October 7, 2011 by Daryl Angier
Keep your seat belt fastened and refrain from moving about the cabin. The aircraft has most definitely not reached the terminal. After a July filled with doomsday predictions, the world breathed a sigh of relief when president Barack Obama took to the airwaves on a Sunday evening to announce that a deal had been reached to raise the US government’s debt ceiling and a crisis had been averted. The world’s largest economy would not default on its obligations and would seemingly avoid a downgrade of its credit rating. Interest rates would not rise sharply, equity markets would stabilize and no one else would have to resort to panning for gold on the Nova Scotia coast.
Insurers watched the high stakes poker game in Washington with great interest. As one of the largest purchasers of (supposedly safe) government bonds, the insurance industry is a de facto lender of choice for the US and other governments. In a July 19 briefing, ratings company A.M. Best warned that P&C companies that have “large exposure to declines in the market value of bonds due to an increase in interest rates, and that also may need to realize the loss due to liquidity needs, could have ratings affected.”
Somewhat overlooked in discussions about insurers’ investment exposures was the equity markets. In a survey of 35 US insurers by Towers Watson in late July, senior executives ranked a lack of market liquidity and stock market volatility as their leading concerns behind a possible decline in capital if the US Congress failed to reach an agreement. Ultimately, however, equity investors were unimpressed by the compromise over the US debt ceiling and only four days after the deal was announced, the Dow Jones industrial average and the TSX both took a vertiginous tumble, each losing over 3% of their value in a single day—the crescendo of an 11% decline over two weeks—on investor concerns about economic indicators pointing to a double-dip recession.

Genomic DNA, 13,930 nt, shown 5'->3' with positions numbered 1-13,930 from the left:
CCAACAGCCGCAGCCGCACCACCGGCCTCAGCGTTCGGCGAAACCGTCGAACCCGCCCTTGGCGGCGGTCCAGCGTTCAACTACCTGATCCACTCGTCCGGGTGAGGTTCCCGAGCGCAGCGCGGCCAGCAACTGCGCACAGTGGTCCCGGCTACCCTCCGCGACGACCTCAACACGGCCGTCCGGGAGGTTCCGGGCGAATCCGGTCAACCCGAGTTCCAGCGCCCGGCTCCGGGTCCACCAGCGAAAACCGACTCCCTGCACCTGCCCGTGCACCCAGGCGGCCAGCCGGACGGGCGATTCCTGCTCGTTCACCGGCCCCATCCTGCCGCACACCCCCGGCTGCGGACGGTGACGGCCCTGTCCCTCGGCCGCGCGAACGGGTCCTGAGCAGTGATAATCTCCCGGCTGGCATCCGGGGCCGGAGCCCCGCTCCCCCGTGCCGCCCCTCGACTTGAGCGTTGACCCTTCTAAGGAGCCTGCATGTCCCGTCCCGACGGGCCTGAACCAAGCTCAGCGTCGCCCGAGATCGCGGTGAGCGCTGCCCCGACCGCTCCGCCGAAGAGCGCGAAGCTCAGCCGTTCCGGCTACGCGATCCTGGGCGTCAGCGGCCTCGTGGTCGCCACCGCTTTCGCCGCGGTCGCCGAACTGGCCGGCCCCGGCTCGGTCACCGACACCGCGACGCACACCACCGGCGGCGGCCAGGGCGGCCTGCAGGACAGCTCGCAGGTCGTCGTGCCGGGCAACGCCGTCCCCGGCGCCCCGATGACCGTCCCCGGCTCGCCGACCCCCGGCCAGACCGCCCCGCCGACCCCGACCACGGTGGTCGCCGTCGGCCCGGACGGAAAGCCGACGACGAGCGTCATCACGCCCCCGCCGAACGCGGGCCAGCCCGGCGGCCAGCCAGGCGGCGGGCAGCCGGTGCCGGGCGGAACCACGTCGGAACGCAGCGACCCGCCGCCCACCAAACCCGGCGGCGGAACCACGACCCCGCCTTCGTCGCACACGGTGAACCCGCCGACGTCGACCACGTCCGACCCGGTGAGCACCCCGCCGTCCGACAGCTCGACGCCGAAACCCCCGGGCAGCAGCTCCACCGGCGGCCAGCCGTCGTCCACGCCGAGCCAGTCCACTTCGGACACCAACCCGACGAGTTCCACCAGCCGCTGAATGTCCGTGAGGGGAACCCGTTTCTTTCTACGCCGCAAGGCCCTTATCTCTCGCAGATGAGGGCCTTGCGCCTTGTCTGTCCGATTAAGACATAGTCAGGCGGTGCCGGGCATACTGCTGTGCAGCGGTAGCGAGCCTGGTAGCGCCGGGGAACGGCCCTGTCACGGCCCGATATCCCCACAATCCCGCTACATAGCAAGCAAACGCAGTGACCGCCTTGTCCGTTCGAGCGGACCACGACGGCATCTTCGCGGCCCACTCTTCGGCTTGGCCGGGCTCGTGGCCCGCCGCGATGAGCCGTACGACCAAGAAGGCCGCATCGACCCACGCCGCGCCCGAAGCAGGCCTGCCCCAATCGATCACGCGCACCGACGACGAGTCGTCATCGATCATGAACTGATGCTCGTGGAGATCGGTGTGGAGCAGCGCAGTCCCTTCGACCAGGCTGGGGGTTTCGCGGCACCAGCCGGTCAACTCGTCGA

It all adds up to a challenging environment for insurers. A slowdown in manufacturing and falling commodity prices will weaken demand for insurance products and put downward pressure on pricing at a time when capacity has been strained by unusually high catastrophe losses and investment returns are weak. Now more than ever, strong underwriting fundamentals have never been more important to getting through a bit of turbulence.
Copyright 2011 Rogers Publishing Ltd. This article first appeared in the July/August 2011 edition of Canadian Insurance Top Broker magazine.
This story was originally published by Canadian Insurance Top Broker.